But I digress.
So this is what I mean about not wasting things. Some people would have looked at those holey potatoes and just thrown them away. There are probably four healthy servings of potatoes there. Dr. Oz says the foods that are good for inflammation in the body are good fats and potatoes, preferably potatoes that have some color to them, like Yukon Golds and the blue potatoes. I like the Golds and they make pretty mashed potatoes. But I've never had the blue. Might get some blue seed potatoes next spring to add to my repertoire. Oh, and guess what? Lard is considered a good fat now.
I think I'll bring in that bucket of sand I have in the shed and spread some in the bottom of a big pan, then put these potatoes in a single layer, and add the rest of the sand to cover. Maybe if they're out in the garage, where it's dark and cool (but not freezing), they will make it to spring and be "seed potatoes".
We're almost in Kansas here, so we're Zone 6. Most of the state of Oklahoma is Zone 7. That means we have an earlier first-frost in fall and thus a shorter growing season than the rest of our state. Colder winters. We used to get so much more rain than the rest of the state that our area was dubbed "Green Country", and we are considered to be the southwestern corner of "The Ozarks". But it's not so much that way anymore. We've had drought and intense, triple-digit temperatures in the summer pretty regularly in the past couple of decades. When we first moved out here in 2010, where rock can be found with just the bite of a shovel, we had a terrible time growing anything.
Some of you might remember I tried growing peanuts this year. It was too late in the spring to get seed when I decided to try, so I bought a package of raw peanuts, the kind that are sold for making peanut brittle with, and planted some of those. I didn't think they were doing much, though I did notice that they bloomed, so I almost didn't bother to dig them up.
But lookit here.... Don't this beat all??
I had read somewhere that the tips of the peanut plant find their way back into the ground and the peanuts grow from the tips. I didn't find that to be exactly true. These peanuts pretty much grew a lot like potatoes do: up the stalk. Probably would help to hill up the soil around them as they grow, like a lot of people do their potatoes.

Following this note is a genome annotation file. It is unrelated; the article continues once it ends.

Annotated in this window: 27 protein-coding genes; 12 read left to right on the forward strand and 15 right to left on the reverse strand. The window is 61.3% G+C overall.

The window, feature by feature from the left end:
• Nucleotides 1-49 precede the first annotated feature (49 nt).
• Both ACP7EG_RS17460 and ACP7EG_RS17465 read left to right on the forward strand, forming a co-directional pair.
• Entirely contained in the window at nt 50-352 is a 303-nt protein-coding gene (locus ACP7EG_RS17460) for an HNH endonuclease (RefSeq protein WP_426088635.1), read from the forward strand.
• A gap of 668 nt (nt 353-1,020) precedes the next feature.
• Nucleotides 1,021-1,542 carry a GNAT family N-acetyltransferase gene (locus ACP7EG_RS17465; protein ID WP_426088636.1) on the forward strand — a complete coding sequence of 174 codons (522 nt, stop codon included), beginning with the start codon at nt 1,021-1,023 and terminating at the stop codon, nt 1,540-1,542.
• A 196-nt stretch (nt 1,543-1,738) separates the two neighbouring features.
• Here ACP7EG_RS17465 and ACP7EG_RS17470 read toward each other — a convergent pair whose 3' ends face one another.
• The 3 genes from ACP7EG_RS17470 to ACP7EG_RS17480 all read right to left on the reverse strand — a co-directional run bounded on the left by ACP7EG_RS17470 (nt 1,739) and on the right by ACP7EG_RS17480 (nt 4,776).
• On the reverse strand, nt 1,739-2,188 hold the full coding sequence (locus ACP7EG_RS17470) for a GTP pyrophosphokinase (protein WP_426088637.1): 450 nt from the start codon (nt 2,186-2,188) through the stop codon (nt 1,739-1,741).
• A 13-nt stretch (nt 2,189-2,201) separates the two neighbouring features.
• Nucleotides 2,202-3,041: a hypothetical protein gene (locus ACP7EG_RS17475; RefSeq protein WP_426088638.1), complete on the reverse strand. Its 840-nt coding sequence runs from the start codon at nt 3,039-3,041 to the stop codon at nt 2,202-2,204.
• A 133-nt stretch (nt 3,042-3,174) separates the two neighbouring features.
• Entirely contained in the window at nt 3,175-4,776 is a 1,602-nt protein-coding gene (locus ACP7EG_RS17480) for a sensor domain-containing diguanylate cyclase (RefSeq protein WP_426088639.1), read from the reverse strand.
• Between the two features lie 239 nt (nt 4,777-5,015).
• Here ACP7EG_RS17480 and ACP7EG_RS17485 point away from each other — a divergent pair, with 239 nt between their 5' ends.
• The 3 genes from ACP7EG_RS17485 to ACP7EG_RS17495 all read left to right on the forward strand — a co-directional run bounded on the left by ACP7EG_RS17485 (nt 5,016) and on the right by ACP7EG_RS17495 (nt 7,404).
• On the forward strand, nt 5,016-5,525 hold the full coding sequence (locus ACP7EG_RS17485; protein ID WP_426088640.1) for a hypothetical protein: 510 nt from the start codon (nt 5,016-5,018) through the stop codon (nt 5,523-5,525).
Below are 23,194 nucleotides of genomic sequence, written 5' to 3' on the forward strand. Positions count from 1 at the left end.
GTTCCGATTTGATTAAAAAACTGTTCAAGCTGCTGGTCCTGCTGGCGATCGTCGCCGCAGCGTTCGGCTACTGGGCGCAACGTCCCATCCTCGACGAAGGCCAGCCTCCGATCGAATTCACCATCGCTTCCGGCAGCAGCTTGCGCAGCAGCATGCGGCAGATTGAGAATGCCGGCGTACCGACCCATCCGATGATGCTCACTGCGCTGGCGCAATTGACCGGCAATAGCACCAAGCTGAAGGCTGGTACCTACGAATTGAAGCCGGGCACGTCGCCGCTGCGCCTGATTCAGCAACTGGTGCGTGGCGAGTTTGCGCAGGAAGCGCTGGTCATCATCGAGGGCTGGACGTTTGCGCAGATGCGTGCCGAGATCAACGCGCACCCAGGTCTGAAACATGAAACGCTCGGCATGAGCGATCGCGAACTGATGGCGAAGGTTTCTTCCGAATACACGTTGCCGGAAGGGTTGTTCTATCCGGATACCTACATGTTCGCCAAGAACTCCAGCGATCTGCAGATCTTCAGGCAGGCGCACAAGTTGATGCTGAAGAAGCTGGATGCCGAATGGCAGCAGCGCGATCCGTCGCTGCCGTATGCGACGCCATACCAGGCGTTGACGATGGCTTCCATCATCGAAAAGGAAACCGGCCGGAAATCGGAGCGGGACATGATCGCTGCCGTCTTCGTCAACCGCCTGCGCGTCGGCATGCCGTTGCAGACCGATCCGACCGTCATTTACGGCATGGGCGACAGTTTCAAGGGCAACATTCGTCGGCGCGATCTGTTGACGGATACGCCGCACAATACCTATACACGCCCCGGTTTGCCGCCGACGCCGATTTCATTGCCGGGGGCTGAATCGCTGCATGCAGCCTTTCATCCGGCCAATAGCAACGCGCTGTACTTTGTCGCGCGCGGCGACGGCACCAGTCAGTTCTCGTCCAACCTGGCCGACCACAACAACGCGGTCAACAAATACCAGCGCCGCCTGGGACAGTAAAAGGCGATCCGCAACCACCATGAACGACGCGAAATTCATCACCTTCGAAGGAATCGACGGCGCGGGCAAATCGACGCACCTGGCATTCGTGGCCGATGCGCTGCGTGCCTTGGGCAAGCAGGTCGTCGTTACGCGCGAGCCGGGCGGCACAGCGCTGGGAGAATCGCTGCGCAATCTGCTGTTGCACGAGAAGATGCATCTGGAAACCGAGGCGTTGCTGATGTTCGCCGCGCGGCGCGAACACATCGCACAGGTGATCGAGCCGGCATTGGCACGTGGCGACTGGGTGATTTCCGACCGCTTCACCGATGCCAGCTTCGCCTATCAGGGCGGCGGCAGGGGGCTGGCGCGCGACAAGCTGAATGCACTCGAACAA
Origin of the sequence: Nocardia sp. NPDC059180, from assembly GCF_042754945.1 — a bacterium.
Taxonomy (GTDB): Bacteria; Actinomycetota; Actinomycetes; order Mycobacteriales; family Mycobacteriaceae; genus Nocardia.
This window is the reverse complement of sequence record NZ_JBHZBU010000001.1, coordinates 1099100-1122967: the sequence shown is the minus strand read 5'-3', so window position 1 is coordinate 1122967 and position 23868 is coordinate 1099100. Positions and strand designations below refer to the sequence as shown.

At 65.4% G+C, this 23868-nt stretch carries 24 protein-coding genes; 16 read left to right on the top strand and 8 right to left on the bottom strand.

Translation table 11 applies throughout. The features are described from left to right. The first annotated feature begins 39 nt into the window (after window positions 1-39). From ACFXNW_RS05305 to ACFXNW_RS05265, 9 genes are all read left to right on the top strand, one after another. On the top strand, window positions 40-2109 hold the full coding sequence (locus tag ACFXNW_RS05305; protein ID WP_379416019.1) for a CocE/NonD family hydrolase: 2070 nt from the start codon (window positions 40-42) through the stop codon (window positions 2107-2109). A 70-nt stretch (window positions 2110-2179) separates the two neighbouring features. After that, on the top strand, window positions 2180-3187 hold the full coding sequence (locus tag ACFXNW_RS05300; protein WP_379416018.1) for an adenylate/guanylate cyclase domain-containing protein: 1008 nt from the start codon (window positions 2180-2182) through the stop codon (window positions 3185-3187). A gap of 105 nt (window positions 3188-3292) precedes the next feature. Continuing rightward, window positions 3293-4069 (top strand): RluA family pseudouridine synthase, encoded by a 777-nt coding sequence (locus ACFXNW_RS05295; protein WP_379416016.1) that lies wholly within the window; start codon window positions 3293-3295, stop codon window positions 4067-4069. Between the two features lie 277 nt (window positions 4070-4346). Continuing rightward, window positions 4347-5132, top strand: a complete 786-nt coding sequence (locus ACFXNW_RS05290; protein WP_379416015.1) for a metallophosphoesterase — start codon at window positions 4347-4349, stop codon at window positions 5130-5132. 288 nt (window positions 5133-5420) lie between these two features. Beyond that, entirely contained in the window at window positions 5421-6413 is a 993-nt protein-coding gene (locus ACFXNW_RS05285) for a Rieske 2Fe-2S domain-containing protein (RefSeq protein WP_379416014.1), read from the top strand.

My ginger didn't do so well. I started with a nice big hand I bought at Whole Foods. I broke it into several pieces before planting. They sprouted and grew fronds about a foot tall. Every time I'd water, the soil would wash off the tops of the pieces of the hand and I could see they were there and still fat. Then one day, it looked like they had just dissolved right out of the skins! The fronds were still green so I replanted the ones I'd dug up, just to be sure I was SEEING that right, and waited awhile longer. I read somewhere that you're supposed to wait till the fronds die, but they just never did. The first frost was coming. So, what the hell. I dug 'em all up.
I guess I can replant these and maybe they'll get bigger instead of smaller this time. *Sigh*. I wouldn't ever have attempted this if it hadn't been for you, Fiona, and it was an interesting experiment. I'll keep on trying.
I had to process the Futsu pumpkins that I grew this summer. One of them developed a bad spot and the others seemed like they were not as heavy as they were before. Drying out, obviously.
Don'tcha just LOOOOVE that color? OMG, I could just eat that with a spoon. And I had three smallish spaghetti squash that matured before the squash bugs found the plants. I have two nice big Long Island Cheese pumpkins that still look very good, so I didn't process them. Glenda said hers are into their second year of storage and still look fine. I don't remember, Glenda, if I have ever thanked you for all your "big-sister" advice and so on over the years. But I have appreciated it and have learned so much from you. So, thanks, Hon.
Up to this point, we haven't had any fire out here this year and so we haven't been over-run with field rats. We did see one run across the walkway to the patio, where the Lime Basil grows and had been dropping seed. The birds just love that seed and I guess the rats and mice do, too. So I set the trap and started catching about one a day. The count is up to seven, but that's for the whole month so far. Remember, last year, when we had fire that actually got onto our land, within a week or two the count was up to 178. This month's count includes one that actually died in the trap, I forgot to look for 3 or 4 days in a row and the poor little bugger must've starved to death. I feel kinda bad about that. Hubs says that's silly. Maybe he had a dose of D-Con in him from somewhere, and died because of that. In that case, I did good by keeping something from eating him and suffering consequences. As disgusting as they are, rats are one of God's creatures and have their place, though Not In My Back Yard. Nor is it in my car engine or in my freezer motor in the garage, thank you very much.